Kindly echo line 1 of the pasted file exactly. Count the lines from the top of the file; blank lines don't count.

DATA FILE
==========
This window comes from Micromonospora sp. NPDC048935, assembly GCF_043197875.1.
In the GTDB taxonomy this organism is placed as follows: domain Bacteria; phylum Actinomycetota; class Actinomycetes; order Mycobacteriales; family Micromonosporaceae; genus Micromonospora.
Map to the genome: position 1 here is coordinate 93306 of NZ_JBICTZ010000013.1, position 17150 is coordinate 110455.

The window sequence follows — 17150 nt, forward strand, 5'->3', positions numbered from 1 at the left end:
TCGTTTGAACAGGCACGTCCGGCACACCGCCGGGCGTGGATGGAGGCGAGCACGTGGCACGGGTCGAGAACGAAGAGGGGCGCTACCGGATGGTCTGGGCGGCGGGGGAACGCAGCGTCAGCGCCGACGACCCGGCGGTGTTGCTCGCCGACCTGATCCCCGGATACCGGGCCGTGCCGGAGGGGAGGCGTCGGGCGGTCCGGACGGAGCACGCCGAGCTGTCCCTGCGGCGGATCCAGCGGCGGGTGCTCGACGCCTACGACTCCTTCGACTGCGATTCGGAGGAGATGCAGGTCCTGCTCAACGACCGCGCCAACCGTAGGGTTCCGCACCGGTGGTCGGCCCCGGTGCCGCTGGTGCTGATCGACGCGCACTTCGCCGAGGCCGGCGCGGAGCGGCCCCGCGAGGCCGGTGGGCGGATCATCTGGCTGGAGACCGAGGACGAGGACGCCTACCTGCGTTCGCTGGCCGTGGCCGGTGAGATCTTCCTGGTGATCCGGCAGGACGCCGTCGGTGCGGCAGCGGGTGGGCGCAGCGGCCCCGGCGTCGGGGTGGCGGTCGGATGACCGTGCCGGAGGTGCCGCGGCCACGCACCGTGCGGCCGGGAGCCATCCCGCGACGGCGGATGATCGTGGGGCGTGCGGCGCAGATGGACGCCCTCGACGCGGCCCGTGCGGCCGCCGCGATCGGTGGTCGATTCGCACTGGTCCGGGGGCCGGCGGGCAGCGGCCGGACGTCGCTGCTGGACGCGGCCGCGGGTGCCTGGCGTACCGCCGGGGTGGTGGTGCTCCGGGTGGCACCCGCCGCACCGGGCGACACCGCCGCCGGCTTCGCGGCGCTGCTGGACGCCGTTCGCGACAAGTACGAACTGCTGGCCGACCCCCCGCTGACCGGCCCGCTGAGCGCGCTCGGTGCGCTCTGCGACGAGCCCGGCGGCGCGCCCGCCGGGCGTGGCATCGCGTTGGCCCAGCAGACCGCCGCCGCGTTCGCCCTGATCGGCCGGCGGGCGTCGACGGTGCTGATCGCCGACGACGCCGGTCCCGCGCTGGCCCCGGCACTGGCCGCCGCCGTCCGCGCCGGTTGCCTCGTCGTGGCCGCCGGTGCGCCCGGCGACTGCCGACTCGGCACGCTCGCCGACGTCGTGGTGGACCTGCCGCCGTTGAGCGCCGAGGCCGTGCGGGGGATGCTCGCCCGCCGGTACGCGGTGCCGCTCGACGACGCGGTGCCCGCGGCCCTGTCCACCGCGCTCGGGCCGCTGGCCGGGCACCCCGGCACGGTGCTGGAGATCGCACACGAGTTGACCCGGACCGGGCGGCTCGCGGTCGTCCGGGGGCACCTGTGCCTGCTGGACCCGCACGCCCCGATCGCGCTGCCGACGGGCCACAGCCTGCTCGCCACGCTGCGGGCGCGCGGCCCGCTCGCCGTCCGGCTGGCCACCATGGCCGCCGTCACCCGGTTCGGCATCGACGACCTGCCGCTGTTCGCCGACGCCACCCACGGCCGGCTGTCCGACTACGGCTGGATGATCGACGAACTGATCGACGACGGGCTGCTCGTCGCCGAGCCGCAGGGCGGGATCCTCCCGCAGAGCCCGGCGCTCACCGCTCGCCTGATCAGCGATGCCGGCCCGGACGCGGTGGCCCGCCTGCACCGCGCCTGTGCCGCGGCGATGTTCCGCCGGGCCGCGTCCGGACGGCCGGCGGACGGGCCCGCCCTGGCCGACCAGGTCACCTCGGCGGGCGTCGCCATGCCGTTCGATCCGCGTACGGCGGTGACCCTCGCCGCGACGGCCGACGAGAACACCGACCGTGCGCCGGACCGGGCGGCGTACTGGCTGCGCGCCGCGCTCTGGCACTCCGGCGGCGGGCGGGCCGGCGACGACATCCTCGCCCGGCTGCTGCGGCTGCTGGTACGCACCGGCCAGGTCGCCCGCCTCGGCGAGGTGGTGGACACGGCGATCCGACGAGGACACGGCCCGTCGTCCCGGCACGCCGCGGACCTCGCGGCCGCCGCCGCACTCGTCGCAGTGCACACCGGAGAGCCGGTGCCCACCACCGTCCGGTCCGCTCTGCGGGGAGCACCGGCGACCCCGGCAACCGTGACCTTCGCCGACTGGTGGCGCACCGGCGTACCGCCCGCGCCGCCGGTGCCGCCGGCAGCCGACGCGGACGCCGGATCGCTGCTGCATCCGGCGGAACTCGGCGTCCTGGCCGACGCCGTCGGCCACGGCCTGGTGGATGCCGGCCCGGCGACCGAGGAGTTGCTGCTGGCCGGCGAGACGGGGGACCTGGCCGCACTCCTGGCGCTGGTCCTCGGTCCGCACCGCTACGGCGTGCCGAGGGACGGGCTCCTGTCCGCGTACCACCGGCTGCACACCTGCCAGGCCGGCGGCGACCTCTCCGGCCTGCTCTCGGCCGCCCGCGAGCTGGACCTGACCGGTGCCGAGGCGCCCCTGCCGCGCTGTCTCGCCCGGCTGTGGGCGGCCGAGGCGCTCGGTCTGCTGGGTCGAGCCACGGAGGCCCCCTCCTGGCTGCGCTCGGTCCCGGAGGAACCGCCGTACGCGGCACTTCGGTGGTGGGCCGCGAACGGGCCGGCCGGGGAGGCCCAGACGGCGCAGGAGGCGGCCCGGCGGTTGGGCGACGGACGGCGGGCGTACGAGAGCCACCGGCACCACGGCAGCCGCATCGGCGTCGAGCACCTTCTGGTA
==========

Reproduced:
This window comes from Micromonospora sp. NPDC048935, assembly GCF_043197875.1.